June 8, 2006

New Orleans home prices rise after Katrina

By Peter Henderson

NEW ORLEANS (Reuters) - People returning to New Orleans
since Hurricane Katrina have driven house prices up 10 percent
as they compete for the few structures that survived,
University of New Orleans researchers said on Thursday.

Katrina flooded 80 percent of the city, killed more than
1,500 and drove hundreds of thousands from their homes. While
many may never come back, those who return face slim pickings
in a city where entire neighborhoods were destroyed and
rebuilding has begun in fits and starts.

The price of the average single-family home in the New
Orleans metropolitan area rose to $215,179 in the first three
months of this year from an average of $195,377 in the first
eight months of 2005. Katrina struck on August 29.

In Orleans Parish, the county that includes New Orleans,
prices rose sharply after the storm and then eased a bit, in
part reflecting sales of damaged houses. Average prices
remained well above pre-Katrina levels, based on data from the
local Realtors association, UNO professor Ivan Miestchovich

Sales activity was also at healthy levels. About 3,600
houses sold in the metro area in the first three months of
2006, slightly ahead of the quarterly averages in 2003-2005,
when just over 13,000 changed hands each year.

Apartment rents in the city are also up.

In the Mid-City and Lakefront sections of town, both of
which were flooded, rents rose to a post-storm average of
$1,584 a month from $986 before the storm. In the historic
Uptown and Garden districts, which were partially flooded,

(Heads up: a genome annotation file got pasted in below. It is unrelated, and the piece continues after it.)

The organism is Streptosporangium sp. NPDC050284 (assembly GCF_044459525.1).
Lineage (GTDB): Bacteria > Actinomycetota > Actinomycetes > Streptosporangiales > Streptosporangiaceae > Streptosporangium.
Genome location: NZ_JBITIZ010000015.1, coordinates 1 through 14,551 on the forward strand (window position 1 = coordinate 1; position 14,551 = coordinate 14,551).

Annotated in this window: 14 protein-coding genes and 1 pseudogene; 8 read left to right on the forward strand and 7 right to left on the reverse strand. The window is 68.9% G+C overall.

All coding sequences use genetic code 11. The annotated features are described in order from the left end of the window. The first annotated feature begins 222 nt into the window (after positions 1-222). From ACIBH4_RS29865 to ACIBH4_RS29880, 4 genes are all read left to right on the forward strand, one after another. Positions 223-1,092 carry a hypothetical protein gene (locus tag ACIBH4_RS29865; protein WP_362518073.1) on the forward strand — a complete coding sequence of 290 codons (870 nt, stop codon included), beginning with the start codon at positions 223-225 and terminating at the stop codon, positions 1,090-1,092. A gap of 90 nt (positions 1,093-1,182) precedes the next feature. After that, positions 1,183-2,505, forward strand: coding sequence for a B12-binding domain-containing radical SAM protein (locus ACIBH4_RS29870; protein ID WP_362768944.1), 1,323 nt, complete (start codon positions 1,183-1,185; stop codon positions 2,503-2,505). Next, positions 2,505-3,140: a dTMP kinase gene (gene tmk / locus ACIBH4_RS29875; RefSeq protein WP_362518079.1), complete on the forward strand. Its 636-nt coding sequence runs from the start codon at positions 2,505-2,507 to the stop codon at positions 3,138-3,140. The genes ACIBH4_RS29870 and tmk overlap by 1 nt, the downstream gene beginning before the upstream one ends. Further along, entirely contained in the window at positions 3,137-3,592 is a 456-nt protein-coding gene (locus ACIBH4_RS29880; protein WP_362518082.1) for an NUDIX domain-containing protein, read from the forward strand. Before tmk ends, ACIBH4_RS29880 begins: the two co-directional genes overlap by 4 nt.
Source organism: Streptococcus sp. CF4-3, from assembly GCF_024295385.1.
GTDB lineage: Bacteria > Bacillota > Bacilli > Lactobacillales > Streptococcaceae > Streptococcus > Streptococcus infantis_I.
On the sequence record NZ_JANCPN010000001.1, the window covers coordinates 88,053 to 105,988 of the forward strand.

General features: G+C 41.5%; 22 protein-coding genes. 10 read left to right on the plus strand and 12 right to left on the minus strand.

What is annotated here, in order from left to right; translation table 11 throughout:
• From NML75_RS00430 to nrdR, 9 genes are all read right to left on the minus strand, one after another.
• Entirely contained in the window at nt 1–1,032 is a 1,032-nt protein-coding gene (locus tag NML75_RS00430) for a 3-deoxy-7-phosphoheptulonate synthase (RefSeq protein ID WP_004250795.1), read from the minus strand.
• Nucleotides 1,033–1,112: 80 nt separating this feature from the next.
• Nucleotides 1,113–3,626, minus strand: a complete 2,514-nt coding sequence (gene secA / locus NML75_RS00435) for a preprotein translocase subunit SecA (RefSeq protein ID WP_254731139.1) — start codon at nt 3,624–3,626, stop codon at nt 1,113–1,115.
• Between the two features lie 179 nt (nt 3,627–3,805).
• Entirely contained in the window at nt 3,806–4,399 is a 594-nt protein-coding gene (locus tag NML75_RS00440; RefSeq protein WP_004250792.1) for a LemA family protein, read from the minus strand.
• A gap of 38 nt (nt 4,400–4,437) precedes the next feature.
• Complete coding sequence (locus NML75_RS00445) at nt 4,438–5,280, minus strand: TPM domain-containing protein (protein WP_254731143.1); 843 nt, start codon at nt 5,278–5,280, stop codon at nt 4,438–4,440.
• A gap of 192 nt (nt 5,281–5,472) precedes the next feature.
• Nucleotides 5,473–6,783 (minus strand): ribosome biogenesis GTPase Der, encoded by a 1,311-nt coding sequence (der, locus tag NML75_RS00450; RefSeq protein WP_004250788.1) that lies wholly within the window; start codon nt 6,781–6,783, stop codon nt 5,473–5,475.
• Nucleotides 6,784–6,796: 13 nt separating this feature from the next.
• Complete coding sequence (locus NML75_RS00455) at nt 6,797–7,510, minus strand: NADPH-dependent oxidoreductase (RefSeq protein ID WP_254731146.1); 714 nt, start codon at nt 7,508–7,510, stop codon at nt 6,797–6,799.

rents increased to an average $883 from $791.


"Housing has been THE problem since Day One" after the
storm, Miestchovich said in a telephone interview. "It's the
chicken and the egg problem. There are lots of jobs, but you
need housing," he said.

He estimated it would be another year before the economy
showed signs of stabilizing.

Nearly every neighborhood still has flattened or severely
damaged houses, although Miestchovich said it was difficult to
say how much the housing base had contracted. Temporary
trailers sprouting in driveways and front lawns show that many
are rebuilding.

Also, many are hoping for substantial government help,
including $4.2 billion in aid under consideration by the U.S.

The city's population stands at around 220,000, or half
pre-Katrina levels, analysts say. New Orleans nearly emptied in
the immediate aftermath of the storm, but Mayor Ray Nagin and
others predict families will return in droves over the summer
to be ready for the next school session.

Jobs appear plentiful for those returning, with some hotels
and restaurants going so far as to import labor from Russia and
other countries, said Dr. John Williams, head of the
university's hotel school.

Only about 31 percent of restaurants have reopened in
Orleans Parish, and many are on abbreviated schedules. The
number of hotel rooms is down to about 28,000 from nearly
39,000 before the storm.